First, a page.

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By Frances Kai-Hwa Wang

After collecting and preserving more than 200 stories from immigrants in Minnesota, Immigrant Stories is expanding its scope beyond the state.

Starting in 2013, the digital storytelling and archiving project created by the University of Minnesota’s Immigration History Research Center has worked with individuals and community organizations to create, share, and preserve digital stories about immigrant and refugee experiences in hopes to advance teaching and research about international migration.

With a grant from the National Endowment for the Humanities, the project now is expanding beyond Minnesota in partnership with organizations nationwide such as the Angel Island Immigration Station Foundation in San Francisco and Arab American National Museum in Dearborn, Michigan.

“Immigration is one of the most important issues in America and around the world today,” Professor Erika Lee, director of the University of Minnesota’s Immigration History Research Center and author of The Making of Asian America, told NBC News. “Yet, too often, the experiences of immigrants and refugees get lost in the deluge of alarming newspaper reports and statistics-driven policy studies that dominate the news cycle. There is an especially urgent need to publicize the diverse experiences of Asian Americans — the fastest growing group in the U.S. and largely made up of immigrants and the children of immigrants.”

A new story-making web platform uses writing prompts, instructional videos, and video-editing software to guide individuals through the process of creating and sharing three- to five-minute digital videos made out of images, text, and audio. The website will soon be translated into several languages, including Spanish, Chinese, Arabic, Swedish, and German.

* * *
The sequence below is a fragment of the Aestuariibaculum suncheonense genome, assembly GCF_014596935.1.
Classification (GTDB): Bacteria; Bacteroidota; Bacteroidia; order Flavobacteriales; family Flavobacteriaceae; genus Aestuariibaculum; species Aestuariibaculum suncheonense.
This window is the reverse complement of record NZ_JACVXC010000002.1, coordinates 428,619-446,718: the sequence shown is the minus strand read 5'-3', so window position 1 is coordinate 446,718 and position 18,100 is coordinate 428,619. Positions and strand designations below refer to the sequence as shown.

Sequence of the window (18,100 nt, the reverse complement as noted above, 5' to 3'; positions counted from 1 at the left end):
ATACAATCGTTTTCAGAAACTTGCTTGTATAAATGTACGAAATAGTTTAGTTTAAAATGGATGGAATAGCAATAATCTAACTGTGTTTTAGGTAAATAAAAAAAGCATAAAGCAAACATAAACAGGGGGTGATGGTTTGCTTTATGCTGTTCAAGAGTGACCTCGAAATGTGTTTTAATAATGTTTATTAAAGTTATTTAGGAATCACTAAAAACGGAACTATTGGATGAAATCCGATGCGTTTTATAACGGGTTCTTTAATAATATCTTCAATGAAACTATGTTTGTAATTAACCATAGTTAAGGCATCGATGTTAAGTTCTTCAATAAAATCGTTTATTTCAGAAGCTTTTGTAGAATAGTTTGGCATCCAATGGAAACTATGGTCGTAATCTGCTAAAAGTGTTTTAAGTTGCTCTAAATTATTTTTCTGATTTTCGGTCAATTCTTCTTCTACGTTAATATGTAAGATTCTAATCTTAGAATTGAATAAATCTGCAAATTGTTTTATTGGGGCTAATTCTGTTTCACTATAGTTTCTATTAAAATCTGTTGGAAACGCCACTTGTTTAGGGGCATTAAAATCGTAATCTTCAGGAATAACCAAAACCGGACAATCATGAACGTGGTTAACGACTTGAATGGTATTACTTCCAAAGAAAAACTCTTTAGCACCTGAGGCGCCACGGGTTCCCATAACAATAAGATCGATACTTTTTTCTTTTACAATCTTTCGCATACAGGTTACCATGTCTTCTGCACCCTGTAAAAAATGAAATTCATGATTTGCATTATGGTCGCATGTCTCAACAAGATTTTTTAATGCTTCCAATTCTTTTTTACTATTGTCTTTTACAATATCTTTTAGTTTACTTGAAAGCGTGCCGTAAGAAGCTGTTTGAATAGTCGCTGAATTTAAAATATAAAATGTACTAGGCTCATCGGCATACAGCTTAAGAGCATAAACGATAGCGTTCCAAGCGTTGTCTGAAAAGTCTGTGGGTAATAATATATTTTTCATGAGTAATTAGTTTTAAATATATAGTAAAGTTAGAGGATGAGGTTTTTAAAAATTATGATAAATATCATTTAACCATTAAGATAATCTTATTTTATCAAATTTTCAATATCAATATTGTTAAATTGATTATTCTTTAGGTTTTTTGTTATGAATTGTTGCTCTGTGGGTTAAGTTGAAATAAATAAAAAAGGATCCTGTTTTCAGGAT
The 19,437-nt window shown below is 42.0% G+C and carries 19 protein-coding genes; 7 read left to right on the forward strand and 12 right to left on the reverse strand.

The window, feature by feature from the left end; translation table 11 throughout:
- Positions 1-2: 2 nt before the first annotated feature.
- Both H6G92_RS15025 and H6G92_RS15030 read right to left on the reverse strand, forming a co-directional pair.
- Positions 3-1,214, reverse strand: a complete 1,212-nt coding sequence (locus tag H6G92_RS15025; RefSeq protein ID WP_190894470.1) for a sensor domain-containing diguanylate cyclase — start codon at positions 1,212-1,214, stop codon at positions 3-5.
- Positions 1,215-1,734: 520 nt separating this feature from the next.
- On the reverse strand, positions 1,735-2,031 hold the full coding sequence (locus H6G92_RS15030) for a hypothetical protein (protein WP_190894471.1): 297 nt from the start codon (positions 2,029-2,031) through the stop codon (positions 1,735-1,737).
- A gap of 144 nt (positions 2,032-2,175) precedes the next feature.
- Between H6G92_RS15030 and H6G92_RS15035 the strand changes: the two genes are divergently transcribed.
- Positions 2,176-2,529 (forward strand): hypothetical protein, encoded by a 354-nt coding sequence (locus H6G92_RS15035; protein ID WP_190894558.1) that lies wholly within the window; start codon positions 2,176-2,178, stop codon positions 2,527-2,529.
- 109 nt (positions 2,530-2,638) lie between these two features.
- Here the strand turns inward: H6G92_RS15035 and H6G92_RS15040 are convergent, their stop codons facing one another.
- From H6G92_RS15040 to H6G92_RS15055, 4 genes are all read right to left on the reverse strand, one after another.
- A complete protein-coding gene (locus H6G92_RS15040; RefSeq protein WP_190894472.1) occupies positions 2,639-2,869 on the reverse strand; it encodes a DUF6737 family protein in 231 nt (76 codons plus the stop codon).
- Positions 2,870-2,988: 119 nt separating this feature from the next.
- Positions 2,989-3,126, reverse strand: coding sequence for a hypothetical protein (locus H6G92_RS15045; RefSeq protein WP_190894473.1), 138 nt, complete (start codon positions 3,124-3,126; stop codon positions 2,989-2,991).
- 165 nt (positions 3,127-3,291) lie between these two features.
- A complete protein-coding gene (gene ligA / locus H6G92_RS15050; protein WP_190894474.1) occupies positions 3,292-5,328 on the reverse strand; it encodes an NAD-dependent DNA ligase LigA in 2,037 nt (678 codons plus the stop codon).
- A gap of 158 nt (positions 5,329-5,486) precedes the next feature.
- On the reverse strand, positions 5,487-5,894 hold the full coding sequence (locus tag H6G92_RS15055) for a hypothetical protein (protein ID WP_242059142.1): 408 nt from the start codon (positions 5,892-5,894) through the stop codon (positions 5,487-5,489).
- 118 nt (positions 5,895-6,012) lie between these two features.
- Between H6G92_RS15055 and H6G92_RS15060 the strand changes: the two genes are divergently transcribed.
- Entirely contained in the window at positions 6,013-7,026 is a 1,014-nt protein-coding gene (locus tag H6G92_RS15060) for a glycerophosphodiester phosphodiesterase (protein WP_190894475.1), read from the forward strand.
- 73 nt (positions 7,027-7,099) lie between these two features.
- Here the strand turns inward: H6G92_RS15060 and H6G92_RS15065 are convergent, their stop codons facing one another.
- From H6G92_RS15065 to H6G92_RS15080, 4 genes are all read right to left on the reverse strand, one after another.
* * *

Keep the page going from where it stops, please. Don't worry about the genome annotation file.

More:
“We are always seeking innovative methods for collecting, preserving and sharing Arab-American stories, so this was a natural partnership,” Kirsten Terry-Murphy, Arab American National Museum librarian, told NBC News. “We invited staff from local non-profits, including ACCESS, as a training opportunity. After taking this chance to try out the software and produce their own stories, the participants can go on to share the tool with their students and clients. We hope this will lead to more contributions to the Immigrant Stories project from Arab Americans in the metro Detroit area, particularly first- and second-generation immigrants.”

Workshop participants learning how to collect and create stories at a workshop at the Arab American National Museum.
Workshop participants learning how to collect and create stories at a workshop at the Arab American National Museum.Courtesy of the Arab American National Museum

Next year, the project will work with partners in Sweden and Germany to create, share, and preserve the stories of new immigrants and refugees as they arrive in Europe from the Middle East and Africa, according to the organization.

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